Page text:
While the size of your prostate will not always influence how severe the obstruction or symptoms are, BPH can cause serious complications over time, such as urinary tract infections, bladder damage, kidney damage, incontinence and bladder stones, due to bladder strain and urinary retention. So it’s important to see a urologist as soon as you have urinary issues so BPH can be detected early and treated.

Prostate cancer

Another health problem associated with the prostate is prostate cancer, which is the most frequent cancer in men. It occurs in 1 out of 7 men over their lifetime, and more than 200,000 men are diagnosed with the cancer annually. Prostate cancer is frequent in men age 50 and older, but the largest number of cases is found in men 70 to 80 years old. About 3.8 percent of men diagnosed with the cancer die of the disease, while 7 in 10 newly diagnosed patients currently survive past 5 years. As doctors, our role is to screen for the cancer, detect aggressive forms early and prevent any problems that may occur due to obstruction.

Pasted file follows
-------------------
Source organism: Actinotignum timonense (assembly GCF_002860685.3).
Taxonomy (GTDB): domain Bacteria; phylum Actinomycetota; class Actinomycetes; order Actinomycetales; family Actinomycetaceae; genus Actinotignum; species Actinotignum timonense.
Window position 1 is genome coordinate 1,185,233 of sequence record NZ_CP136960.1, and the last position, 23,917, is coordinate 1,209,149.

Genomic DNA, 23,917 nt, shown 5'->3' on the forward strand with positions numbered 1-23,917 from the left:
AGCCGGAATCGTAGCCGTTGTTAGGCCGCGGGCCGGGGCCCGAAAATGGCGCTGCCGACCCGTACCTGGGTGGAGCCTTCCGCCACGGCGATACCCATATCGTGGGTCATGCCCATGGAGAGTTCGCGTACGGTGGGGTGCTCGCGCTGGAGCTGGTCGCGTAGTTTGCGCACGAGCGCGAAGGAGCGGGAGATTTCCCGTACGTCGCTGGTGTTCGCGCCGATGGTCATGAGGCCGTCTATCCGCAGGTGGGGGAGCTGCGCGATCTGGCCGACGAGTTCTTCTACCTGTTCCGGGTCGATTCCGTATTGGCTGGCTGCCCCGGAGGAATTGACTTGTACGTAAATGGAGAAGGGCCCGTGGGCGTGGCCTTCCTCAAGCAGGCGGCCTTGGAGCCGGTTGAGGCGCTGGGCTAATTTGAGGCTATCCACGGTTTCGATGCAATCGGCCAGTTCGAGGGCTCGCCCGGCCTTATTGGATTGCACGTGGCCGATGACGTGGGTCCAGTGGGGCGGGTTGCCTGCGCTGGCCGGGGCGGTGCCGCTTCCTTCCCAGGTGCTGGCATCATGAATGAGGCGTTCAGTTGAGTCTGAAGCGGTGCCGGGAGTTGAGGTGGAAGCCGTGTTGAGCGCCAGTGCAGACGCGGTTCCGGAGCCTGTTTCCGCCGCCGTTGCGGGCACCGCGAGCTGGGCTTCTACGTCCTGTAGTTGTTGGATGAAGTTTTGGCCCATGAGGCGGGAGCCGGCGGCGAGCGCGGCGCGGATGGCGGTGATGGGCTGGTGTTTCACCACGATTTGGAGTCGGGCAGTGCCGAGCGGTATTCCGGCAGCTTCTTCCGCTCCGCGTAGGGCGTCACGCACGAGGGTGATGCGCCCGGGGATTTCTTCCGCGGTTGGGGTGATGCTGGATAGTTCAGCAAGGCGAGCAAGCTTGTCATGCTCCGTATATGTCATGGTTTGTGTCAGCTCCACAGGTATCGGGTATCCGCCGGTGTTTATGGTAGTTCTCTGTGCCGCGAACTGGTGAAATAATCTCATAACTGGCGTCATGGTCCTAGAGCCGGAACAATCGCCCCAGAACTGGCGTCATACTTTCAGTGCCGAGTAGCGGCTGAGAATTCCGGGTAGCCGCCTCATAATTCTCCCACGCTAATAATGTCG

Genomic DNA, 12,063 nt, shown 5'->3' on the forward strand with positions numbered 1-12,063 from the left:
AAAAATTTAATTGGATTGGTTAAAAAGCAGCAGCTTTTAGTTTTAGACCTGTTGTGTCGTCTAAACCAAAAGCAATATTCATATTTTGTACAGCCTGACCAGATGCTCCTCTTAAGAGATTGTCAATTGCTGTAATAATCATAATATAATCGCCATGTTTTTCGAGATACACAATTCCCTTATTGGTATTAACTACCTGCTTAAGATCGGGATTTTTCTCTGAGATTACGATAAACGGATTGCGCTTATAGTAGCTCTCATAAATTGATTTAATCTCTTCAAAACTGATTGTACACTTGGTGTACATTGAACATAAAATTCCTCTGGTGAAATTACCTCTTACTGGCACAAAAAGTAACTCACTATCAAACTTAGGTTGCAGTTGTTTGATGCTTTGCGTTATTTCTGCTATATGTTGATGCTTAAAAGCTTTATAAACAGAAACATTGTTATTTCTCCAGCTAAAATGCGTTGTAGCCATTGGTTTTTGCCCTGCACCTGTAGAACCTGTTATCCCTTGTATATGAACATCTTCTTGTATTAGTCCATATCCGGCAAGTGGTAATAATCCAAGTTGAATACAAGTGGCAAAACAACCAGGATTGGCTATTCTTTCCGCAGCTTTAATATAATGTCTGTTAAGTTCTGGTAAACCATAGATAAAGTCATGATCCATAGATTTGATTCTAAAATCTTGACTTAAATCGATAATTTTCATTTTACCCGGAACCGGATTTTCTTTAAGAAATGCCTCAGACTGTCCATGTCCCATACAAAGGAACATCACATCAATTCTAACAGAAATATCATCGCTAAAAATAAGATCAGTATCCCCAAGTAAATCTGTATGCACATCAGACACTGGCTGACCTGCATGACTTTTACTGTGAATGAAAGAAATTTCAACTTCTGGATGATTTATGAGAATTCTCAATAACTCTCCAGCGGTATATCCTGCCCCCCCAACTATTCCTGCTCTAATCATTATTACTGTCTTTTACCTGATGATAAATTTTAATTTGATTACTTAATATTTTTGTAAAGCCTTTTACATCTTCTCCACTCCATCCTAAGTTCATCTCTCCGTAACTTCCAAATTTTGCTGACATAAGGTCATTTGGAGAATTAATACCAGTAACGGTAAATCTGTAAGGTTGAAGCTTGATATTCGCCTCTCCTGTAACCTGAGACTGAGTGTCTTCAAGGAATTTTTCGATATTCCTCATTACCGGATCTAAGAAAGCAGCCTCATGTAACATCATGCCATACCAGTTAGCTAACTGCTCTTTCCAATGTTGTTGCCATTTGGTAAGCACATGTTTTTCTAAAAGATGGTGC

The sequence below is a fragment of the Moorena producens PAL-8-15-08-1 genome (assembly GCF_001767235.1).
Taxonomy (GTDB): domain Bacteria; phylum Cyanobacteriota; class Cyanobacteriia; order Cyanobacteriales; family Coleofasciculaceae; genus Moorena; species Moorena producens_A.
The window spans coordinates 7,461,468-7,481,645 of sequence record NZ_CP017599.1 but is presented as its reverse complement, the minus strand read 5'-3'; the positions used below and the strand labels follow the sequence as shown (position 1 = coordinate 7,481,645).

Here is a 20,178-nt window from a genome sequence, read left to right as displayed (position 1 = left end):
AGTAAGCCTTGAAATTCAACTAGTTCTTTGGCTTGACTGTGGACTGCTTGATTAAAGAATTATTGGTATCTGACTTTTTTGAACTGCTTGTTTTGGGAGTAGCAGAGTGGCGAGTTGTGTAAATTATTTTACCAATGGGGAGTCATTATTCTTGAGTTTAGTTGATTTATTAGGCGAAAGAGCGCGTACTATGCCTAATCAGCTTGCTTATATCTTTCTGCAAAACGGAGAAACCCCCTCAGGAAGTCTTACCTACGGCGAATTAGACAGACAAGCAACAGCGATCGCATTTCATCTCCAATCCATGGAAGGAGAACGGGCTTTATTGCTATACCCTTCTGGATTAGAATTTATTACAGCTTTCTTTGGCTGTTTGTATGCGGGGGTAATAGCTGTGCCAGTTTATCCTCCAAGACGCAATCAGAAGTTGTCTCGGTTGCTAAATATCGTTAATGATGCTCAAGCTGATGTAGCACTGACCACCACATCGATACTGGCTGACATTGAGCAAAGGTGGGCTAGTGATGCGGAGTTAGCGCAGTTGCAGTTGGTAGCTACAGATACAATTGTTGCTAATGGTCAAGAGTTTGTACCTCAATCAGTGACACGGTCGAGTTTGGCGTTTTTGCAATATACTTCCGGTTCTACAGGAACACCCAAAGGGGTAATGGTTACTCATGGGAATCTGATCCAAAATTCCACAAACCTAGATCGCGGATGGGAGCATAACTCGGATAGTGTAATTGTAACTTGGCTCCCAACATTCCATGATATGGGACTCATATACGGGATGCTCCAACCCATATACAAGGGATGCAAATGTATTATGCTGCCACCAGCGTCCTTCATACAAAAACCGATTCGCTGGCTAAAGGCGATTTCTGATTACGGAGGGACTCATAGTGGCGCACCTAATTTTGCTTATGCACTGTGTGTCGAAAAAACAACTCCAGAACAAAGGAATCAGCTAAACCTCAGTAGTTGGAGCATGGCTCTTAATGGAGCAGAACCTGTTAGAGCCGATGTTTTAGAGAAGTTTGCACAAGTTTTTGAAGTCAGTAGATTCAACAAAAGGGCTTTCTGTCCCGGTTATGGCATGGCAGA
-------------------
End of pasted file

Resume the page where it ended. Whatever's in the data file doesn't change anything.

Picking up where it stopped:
So what’s your role?

Tell your doctor about your urinary problems as soon as possible. The symptoms may not only suggest BPH, but also may indicate a more serious condition. With a prompt visit to the doctor, a more serious condition such as prostate cancer can be ruled out.

Want to know more about BPH, prostate cancer and other urological problems? Visit the “Advanced Urology Institute” site.

4 Effective Ways to Treat Kidney Stones

Dreading the agony and pain of kidney stones? You don’t have to because the condition is treatable. And the pain and discomfort disappears as soon as the stones are removed.

The treatment you get depends on the type, size and cause of the stones and on the severity of your symptoms. For instance, if you are having very severe pain, your urologist will give you an injection to relieve the pain. A second injection may be given after 30 minutes if you are still in deep pain. You also may be injected with anti-emetic medication to relieve vomiting and nausea.